May 27, 2022
Research Highlight

A Versatile Water Condensation Particle Counter for Atmospheric Research

Investigating how to use a non-toxic condensation particle counter for airborne atmospheric research

Photograph of a versatile water condensation particle counter

The non-toxic liquid-based condensation particle counter optimally operates at 27℃ over a range of pressure levels.

(Image courtesy of Fan Mei | Pacific Northwest National Laboratory)

The Science

Capturing the vertical profiles and horizontal variations of atmospheric aerosols often requires accurate airborne measurements. Water-based condensation particle counters (CPCs), which avoid the health and safety concerns related to butanol or other chemicals, have emerged to provide measurements in a variety of environments. However, their airborne deployment is relatively rare due to the lack of instrument characterization under reduced pressure at flight altitudes. This study investigates the performance of a versatile water condensation particle counter (vWCPC) with a wide detection range of particle total number concentrations (1500–70 000 cm-3). It optimizes vWCPC operation parameters under various ambient pressure conditions (500–920 hPa), preparing vWCPCs for atmospheric airborne research.

The Impact

Based on literature research, this is the first report quantifying current measurement limits of a vWCPC for airborne deployments. Furthermore, this study identified optimized operation parameters of a vWCPC for atmospheric research using both experimental data and numerical simulations. In addition, it demonstrated how to use a non-toxic and non-flammable working vWCPC for in situ vertical profile measurements and horizontal variations of atmospheric aerosols. This advances current airborne aerosol sampling capability and increases measurement safety.


Led by the Department of Energy’s Atmospheric Research Measurement aerial facility, this study discusses the necessary modifications and characterization of a vWCPC operating under low-pressure conditions or in high altitude environments. Aided by simulation results, researchers examined the effect of conditioner temperature on vWCPC counting efficiency. They found that a conditioner temperature setting of 27 ℃ was optimal for operating the vWCPC 3789 over a range of pressure levels experienced during airborne deployment. In addition, this study confirms that the chemical composition of aerosol also contributes for up to 20% uncertainty of the vWCPC counting efficiency. This uncertainty shows no significant trend with operating pressure changes when the vWCPC is operated under the identified optimized operating conditions.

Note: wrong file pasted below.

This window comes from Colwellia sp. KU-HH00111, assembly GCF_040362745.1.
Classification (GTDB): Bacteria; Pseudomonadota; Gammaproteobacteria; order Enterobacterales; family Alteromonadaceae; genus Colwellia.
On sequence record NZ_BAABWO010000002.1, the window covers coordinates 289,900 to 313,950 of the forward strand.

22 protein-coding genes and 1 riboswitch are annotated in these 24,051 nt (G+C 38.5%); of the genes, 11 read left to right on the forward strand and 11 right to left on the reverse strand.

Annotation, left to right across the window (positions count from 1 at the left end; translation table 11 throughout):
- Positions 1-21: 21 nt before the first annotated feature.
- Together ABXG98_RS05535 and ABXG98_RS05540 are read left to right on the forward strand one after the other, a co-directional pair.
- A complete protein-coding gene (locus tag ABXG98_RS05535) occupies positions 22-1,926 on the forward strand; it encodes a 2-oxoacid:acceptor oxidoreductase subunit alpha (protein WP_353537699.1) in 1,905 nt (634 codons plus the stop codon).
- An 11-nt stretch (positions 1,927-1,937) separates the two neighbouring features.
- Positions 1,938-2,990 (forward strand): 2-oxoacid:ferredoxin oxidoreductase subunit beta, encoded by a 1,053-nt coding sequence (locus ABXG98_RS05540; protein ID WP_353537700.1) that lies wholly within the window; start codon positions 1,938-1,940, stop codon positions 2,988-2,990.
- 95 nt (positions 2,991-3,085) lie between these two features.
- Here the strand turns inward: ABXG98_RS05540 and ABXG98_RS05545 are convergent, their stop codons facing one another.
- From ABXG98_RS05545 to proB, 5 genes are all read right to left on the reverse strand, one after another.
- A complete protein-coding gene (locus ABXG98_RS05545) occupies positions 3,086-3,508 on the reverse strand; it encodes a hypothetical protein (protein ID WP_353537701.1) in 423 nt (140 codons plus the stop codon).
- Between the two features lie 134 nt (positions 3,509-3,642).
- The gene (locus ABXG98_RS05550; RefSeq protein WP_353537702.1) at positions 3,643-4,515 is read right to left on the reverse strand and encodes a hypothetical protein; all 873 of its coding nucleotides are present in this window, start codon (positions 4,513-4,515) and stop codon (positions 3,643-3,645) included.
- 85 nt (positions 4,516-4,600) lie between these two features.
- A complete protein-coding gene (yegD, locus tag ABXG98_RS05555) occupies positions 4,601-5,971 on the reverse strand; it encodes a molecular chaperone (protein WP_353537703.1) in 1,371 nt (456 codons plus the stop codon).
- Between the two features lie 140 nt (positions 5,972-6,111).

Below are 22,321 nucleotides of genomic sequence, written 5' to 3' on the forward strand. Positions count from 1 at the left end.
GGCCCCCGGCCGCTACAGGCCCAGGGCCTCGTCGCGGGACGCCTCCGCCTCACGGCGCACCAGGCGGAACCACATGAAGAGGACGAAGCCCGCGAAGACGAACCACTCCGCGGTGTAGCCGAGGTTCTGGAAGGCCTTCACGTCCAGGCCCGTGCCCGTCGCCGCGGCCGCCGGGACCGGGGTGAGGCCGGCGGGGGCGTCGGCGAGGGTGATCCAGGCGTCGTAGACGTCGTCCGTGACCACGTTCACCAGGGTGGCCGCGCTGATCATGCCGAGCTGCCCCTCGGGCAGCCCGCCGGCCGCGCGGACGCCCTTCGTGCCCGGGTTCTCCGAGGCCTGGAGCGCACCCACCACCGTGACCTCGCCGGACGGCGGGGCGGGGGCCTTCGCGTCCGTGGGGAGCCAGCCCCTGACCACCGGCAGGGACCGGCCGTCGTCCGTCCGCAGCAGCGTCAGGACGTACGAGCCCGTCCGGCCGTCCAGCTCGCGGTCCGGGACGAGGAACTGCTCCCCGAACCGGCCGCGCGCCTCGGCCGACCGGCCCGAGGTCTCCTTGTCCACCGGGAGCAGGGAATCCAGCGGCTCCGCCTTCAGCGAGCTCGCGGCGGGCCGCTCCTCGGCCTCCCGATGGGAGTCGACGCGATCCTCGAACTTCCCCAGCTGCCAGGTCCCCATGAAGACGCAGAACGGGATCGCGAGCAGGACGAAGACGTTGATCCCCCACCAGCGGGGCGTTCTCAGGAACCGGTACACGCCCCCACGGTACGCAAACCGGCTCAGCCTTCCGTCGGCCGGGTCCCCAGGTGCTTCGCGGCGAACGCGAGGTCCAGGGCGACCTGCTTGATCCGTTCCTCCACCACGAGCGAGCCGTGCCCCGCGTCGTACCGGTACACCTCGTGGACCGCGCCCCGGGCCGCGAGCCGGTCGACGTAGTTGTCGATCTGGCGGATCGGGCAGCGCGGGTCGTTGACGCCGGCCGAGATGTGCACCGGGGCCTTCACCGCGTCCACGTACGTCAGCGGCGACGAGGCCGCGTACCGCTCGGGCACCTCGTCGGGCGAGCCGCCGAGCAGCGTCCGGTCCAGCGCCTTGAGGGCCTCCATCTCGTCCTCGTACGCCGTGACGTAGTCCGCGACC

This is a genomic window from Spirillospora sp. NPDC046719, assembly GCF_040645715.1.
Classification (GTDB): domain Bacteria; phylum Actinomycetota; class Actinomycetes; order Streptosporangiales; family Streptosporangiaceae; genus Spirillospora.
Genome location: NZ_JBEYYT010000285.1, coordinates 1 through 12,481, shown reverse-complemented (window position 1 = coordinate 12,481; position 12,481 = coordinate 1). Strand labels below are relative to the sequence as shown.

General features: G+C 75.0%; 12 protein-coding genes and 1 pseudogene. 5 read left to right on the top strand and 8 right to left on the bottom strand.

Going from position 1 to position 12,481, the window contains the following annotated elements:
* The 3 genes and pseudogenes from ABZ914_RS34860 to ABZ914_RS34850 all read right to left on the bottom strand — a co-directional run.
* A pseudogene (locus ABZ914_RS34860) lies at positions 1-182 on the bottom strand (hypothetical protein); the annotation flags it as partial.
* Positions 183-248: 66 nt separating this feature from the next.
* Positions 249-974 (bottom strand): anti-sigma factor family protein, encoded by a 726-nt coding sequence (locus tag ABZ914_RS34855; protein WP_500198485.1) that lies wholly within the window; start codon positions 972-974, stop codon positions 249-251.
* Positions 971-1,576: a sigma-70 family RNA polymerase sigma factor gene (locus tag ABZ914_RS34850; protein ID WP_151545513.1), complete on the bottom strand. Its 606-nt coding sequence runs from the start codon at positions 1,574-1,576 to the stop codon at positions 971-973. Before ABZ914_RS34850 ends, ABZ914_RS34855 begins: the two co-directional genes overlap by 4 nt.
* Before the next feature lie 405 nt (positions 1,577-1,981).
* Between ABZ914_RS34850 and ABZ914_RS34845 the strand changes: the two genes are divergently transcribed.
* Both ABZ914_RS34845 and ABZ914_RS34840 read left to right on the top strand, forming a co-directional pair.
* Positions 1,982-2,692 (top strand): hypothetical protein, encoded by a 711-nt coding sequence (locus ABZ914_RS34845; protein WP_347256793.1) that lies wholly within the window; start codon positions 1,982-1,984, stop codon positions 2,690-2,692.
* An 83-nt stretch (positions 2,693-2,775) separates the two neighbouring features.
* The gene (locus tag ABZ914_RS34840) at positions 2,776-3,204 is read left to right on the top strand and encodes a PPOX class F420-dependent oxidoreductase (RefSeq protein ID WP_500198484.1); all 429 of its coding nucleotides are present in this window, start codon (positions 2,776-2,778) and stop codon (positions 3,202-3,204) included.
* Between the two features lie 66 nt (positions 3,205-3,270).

Using a pulsed laser heating system, researchers measured the structure and relaxation kinetics of supercooled heavy water, D2O. They found that, compared to standard H2O, the D2O underwent the transition from LDA to HQW water at a slightly higher temperature. The ratio of HQW:LDA water at a given temperature differed between D2O and H2O. However, the relaxation kinetics at a given ratio of HQW:LDA water were effectively the same for both D2O and H2O. These experimental insights can be used to evaluate theoretical frameworks that attempt to explain water’s unusual behavior.

PNNL Contact

Beat Schmid, Pacific Northwest National Laboratory,

Fan Mei, Pacific Northwest National Laboratory,


This research was supported by the Department of Energy's Atmospheric Radiation Measurement program.

Published: May 27, 2022

Mei F., S. Spielman, S. Hering, J. Wang, M. S. Pekour, G. Lewis, B. Schmid, J. Tomlinson, and M. Havlicek. "Simulation-Aided Characterization of a Versatile Water-Based Condensation Particle Counter for Atmospheric Airborne Research. " Atmos. Meas. Tech., 14(11), 7329–7340, (2021). [DOI:10.5194/amt-14-7329-2021]